For navigation of the UAVs, continuous global pose (position and attitude) estimation is mandatory. Cameras can be fabricated both small in size and light in weight. This makes vision-based methods well suited for pose estimation onboard these vehicles. It is obvious that no single method can be used for pose estimation in all dierent phases throughout a ight. The image content will be very dierent on the runway, during ascent, during  ight at low or high altitude, above urban or rural areas, etc. In total, a multitude of pose estimation methods is required to handle all these situations. Over the years, a large number of vision-based pose estimation methods for aerial images have been developed. But there are still open research areas within this eld, e.g. the use of omnidirectional images for pose estimation is relatively unexplored.

The contributions of this thesis are three vision-based methods for global egopositioning and/or attitude estimation from aerial images. The rst method for full 6DoF (degrees of freedom) pose estimation is based on registration of local height information with a geo-referenced 3D model. A dense local height map is computed using motion stereo. A pose estimate from navigation sensors is used as an initialization. The global pose is inferred from the 3D similarity transform between the local height map and the 3D model. Aligning height information is assumed to be more robust to season variations than feature matching in a single-view based approach.

The second contribution is a method for attitude (pitch and roll angle) estimation via horizon detection. It is one of only a few methods in the literature that use an omnidirectional (sheye) camera for horizon detection in aerial images. The method is based on edge detection and a probabilistic Hough voting scheme. In a  ight scenario, there is often some knowledge on the probability density for the altitude and the attitude angles. The proposed method allows this prior information to be used to make the attitude estimation more robust.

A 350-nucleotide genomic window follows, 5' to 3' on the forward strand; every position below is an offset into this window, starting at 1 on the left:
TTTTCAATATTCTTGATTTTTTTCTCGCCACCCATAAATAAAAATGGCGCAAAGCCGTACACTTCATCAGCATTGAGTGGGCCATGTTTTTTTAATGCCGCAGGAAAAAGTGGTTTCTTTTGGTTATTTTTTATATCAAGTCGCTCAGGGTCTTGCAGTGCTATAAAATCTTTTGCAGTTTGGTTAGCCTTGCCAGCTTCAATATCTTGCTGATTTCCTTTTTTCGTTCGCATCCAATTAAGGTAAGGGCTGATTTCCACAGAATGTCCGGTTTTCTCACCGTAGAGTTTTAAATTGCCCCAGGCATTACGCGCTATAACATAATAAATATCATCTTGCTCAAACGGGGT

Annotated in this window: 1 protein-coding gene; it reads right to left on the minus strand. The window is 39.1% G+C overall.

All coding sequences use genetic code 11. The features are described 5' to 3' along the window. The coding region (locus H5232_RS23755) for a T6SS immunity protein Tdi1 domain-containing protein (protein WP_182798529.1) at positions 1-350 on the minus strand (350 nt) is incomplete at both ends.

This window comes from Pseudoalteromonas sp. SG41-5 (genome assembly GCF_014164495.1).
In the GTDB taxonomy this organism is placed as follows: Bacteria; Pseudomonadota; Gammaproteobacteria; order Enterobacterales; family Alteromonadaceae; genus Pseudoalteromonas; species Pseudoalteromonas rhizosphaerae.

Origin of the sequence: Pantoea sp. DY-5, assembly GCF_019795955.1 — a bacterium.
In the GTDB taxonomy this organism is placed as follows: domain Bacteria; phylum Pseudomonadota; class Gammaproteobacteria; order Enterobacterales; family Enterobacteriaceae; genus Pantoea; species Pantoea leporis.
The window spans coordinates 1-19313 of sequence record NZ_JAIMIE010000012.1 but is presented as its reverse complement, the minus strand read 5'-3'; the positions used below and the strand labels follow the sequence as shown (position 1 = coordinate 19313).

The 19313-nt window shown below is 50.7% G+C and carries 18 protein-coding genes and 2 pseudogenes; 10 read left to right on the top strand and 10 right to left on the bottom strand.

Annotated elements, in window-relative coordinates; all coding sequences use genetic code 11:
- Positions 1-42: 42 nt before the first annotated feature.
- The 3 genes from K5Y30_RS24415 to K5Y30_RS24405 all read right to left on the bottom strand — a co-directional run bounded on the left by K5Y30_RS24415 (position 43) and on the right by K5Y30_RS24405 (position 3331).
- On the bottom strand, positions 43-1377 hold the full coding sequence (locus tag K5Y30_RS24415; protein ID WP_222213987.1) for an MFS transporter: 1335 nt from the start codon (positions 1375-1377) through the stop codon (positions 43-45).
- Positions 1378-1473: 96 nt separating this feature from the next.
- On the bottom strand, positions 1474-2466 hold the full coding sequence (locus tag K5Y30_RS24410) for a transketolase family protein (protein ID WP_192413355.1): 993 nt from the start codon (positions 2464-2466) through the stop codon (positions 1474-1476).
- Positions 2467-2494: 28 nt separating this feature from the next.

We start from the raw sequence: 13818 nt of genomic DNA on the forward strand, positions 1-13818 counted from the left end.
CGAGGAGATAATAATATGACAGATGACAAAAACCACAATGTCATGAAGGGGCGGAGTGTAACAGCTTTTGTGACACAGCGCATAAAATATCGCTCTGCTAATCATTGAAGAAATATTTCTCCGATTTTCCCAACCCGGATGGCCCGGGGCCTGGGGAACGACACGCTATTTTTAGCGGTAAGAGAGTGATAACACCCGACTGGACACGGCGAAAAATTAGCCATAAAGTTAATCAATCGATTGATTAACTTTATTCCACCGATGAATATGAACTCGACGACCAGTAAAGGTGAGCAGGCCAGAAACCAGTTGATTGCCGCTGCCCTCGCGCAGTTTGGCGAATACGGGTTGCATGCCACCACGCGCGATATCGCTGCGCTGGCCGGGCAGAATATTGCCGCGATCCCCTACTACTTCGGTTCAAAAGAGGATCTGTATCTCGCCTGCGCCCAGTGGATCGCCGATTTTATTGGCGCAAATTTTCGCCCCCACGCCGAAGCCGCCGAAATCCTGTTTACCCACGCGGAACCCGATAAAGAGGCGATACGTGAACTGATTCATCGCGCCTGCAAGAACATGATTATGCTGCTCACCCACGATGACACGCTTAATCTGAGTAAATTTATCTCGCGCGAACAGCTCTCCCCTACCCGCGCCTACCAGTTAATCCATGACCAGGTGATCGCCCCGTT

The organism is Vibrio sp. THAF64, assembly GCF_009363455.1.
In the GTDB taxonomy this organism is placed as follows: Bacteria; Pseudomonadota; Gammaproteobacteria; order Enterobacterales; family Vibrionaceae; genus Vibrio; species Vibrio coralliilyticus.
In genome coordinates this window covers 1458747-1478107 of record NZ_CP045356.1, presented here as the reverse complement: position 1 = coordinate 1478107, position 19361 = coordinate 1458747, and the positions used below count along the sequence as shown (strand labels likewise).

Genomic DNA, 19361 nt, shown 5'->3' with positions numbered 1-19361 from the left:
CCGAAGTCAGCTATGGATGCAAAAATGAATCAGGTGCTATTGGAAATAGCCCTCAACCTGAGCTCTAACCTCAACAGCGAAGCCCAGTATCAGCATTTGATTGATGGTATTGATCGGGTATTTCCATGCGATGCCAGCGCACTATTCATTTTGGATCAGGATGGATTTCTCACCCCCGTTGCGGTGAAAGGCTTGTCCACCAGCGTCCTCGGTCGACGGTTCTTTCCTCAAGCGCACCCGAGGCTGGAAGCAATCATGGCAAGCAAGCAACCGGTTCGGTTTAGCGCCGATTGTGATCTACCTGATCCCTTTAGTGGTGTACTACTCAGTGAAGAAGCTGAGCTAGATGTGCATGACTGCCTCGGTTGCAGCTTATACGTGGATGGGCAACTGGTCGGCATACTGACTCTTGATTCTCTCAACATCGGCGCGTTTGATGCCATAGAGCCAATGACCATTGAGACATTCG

The third contribution is a further development of method two. It is the very rst method presented where the attitude estimates from the detected horizon in omnidirectional images is rened through registration with the geometrically expected horizon from a digital elevation model. It is one of few methods where the ray refraction in the atmosphere is taken into account, which contributes to the highly accurate pose estimates. The attitude errors obtained are about one order of magnitude smaller than for any previous vision-based method for attitude estimation from horizon detection in aerial images.

Place, publisher, year, edition, pages
Linköping: Linköping University Electronic Press, 2014. 53 p.
Series
Linköping Studies in Science and Technology. Thesis, ISSN 0280-7971 ; 1672
National Category
Computer Vision and Robotics (Autonomous Systems)
Identifiers
urn:nbn:se:liu:diva-108213 (URN)10.3384/lic.diva-108213 (DOI)978-91-7519-279-6 (ISBN)
Presentation
2014-08-22, Visionen, B-huset, Campus Valla, Linköpings universitet, Linköping, 13:15 (Swedish)
Opponent
Supervisors
Available from: 2014-06-26 Created: 2014-06-26 Last updated: 2016-05-04Bibliographically approved